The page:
Dorothy Parker (1893-1967), the great American critic, fiction writer, poet, and satirist --- that famously witty (and frequently scathing) scribe whose many brilliant assertions include "I don't care what is written about me so long as it isn't true" and "if all the girls who attended the Yale prom were laid end to end, I wouldn't be a bit surprised" --- is now back in business. That is, she's cracking wise all over again, in a manner of speaking, in a new book.
On StudioTulsa today, we speak by phone with Dr. Steve Perry, a passionate, down-to-earth, and plainspoken --- make that outspoken --- education-reform advocate who's best known as the founder and principal of Capital Preparatory Magnet School in Hartford, Connecticut. This school has sent one-hundred percent of its predominantly low-income, minority, first-generation high-school graduates to four-year colleges every year since its first class graduated in 2006. Dr.
When Bruce Sorrell was starting his tenure, about a year ago, as Executive Director of Chamber Music Tulsa, someone told him that this outstanding organization --- which will turn 60 next year, and which has been bringing world-class music ensembles to our community for decades --- was "one of Tulsa's best-kept secrets." As he tells us on this edition of ST, Sorrell wants to change this.
When we say that someone is a "tinkerer," we might be offering a word of praise...or a put-down. Today's edition of ST explores the positive definition of the "tinkerer," as a creative inventor or innovator.
(Please note that this interview originally aired in October of last year.) Our guest is Jeanne Marie Laskas, the director of the writing program at the University of Pittsburgh. She's also an acclaimed journalist whose writing has appeared in GQ, The Washington Post Magazine, Smithsonian, and Esquire.
Today on ST, we speak by phone with the author and journalist, Tanya Biank, whose book, "Army Wives," is the basis for the popular series of the same title on Lifetime TV. Biank is also the daughter, sister, and wife of U.S. Army colonels, and during her days as a newspaper reporter, she traveled around the globe with American soldiers. Biank's new book, just out, is called "Undaunted: The Real Story of America's Servicewomen in Today's Military" --- and this is what we're discussing with her on our program. Given the decision, announced one week ago, by U.S.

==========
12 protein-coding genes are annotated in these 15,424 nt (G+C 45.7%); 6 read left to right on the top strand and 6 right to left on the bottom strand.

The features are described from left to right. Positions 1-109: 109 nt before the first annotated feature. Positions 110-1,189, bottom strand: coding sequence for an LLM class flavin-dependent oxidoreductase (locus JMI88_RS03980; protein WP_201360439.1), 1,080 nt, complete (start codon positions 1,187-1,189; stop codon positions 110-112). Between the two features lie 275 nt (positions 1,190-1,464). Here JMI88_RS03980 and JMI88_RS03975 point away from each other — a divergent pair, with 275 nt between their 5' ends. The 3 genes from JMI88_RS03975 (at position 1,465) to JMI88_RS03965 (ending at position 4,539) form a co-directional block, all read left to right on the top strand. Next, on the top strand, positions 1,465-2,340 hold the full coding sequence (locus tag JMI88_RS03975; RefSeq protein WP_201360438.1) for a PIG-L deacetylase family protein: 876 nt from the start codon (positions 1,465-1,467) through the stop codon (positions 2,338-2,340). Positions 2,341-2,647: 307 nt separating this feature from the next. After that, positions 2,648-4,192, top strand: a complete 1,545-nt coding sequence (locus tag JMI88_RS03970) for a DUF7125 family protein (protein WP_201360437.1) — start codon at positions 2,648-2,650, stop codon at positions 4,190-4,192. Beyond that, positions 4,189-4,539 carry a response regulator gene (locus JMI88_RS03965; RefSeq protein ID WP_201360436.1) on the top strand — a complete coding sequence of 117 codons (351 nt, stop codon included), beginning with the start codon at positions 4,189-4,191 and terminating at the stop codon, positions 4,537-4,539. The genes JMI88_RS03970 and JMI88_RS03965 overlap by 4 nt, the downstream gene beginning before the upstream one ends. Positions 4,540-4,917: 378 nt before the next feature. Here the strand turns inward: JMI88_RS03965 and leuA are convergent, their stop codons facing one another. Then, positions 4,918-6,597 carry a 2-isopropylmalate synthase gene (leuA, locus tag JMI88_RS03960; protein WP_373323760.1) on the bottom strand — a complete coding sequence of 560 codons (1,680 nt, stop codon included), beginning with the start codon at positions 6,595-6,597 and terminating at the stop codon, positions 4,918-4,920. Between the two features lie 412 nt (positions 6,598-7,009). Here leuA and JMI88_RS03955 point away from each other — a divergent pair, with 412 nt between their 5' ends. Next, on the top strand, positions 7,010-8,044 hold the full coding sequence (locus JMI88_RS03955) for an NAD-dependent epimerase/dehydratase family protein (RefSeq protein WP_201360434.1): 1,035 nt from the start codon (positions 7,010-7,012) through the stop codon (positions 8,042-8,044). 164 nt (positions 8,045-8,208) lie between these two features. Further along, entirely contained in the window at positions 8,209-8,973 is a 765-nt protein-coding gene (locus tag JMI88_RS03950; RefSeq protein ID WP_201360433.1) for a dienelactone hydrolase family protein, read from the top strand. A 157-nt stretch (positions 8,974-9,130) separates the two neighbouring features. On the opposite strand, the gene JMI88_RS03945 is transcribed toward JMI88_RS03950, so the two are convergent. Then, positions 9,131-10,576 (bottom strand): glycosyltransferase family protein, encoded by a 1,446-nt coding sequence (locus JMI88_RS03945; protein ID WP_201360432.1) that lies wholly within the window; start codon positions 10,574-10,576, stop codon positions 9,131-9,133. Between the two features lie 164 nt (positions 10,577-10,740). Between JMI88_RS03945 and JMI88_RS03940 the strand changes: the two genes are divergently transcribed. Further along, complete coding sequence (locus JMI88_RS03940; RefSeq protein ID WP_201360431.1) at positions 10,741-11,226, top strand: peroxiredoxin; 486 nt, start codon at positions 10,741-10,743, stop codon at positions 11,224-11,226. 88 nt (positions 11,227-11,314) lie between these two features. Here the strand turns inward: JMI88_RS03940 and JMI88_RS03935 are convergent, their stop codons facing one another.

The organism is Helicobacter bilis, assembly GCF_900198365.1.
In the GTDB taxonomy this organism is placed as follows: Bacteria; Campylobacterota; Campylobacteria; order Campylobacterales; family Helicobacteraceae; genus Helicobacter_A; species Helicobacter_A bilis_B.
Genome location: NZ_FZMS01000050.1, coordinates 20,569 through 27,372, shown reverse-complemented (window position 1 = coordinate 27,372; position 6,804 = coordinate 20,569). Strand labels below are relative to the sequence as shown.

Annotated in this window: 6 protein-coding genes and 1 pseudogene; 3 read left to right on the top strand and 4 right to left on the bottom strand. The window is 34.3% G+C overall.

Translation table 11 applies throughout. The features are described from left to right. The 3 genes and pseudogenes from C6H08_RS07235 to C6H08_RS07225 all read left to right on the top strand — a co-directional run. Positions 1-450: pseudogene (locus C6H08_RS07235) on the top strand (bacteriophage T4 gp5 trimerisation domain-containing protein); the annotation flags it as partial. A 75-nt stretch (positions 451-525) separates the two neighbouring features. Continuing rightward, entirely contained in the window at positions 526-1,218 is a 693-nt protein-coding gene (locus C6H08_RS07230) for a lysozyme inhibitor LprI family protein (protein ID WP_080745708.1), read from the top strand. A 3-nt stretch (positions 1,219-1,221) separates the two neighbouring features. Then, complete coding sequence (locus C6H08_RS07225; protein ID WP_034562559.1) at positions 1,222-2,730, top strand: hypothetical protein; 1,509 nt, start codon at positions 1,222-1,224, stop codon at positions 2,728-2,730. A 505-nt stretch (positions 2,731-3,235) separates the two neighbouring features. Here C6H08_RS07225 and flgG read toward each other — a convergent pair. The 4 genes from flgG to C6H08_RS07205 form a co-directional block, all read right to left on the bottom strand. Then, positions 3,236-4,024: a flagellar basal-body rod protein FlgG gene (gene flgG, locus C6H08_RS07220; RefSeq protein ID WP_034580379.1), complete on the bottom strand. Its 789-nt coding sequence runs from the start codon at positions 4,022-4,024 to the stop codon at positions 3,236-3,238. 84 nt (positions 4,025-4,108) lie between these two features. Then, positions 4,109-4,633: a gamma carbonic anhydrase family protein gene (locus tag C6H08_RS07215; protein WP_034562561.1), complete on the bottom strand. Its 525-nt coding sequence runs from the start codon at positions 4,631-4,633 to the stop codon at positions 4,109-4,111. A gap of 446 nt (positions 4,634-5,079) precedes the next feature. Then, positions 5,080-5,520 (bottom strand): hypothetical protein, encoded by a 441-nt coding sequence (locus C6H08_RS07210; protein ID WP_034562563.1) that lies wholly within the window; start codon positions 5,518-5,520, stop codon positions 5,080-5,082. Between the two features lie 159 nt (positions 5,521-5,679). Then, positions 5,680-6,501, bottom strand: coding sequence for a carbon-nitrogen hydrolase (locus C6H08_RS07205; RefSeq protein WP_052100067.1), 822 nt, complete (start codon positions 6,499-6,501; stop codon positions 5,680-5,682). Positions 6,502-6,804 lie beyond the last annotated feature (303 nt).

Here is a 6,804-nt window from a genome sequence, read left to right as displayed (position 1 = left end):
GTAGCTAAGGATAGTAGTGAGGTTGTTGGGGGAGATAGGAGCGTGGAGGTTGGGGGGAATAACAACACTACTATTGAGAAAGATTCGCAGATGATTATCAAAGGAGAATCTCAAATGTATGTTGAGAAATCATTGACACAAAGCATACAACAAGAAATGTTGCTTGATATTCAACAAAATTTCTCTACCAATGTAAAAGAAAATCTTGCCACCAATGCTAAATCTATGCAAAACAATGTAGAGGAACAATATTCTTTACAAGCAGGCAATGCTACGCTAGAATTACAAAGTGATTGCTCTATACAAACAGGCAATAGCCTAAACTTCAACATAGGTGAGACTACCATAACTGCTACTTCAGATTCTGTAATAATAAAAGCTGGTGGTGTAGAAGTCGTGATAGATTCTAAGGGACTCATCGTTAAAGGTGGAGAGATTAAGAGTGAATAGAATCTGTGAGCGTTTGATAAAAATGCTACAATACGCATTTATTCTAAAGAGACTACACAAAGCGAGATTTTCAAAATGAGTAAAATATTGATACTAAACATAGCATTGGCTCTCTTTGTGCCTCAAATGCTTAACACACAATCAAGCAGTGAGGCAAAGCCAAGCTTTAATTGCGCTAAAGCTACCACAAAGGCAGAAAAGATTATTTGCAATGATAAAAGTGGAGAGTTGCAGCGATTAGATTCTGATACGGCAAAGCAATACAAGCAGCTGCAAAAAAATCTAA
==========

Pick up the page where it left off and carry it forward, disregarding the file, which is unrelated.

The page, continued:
On this installment of ST, we speak by phone with Frank Chaves, the artistic director of River North Dance Chicago, a critically acclaimed dance organization, founded in 1989, that continues to perform at leading venues around the world. This company is recognized for its skilled and emotive dancers, stimulating music, and bold choreography. Chaves, who's also the company's main choreographer (and who's been with the company for two decades now), tells us that River North Dance Chicago is especially dedicated to merging jazz, ballet, and contemporary styles of movement.
Marcel Proust has his little madeleine cakes. Calvin Trillin has Arthur Bryant's BBQ in Kansas City. And Tulsa-based writer and editor Mark Brown has, well, his mother's bygone fried chicken. Food, for so many of us, is about much more than taste and sustenance, much more than flavors and rations. It's about culture, society, tradition, and practically everything else --- about the past, the seasons, our memories, our loved ones. Food is as basic to the human species as are celebrations, rituals, fingerprints, or dreams.
Talk about the influential use of language.... Did you know that "bloviate," "lunatic fringe," "iffy," "military-industrial complex," "Anglophobia," "public relations," and "ottoman" are all terms or phrases that have been either coined or popularized by various U.S. Presidents over the years?
On this "best of" edition of our show, we're listening back to a discussion we had by phone last year with Jack Hitt, who's a contributing editor to The New York Times Magazine, Harper's, and public radio's This American Life.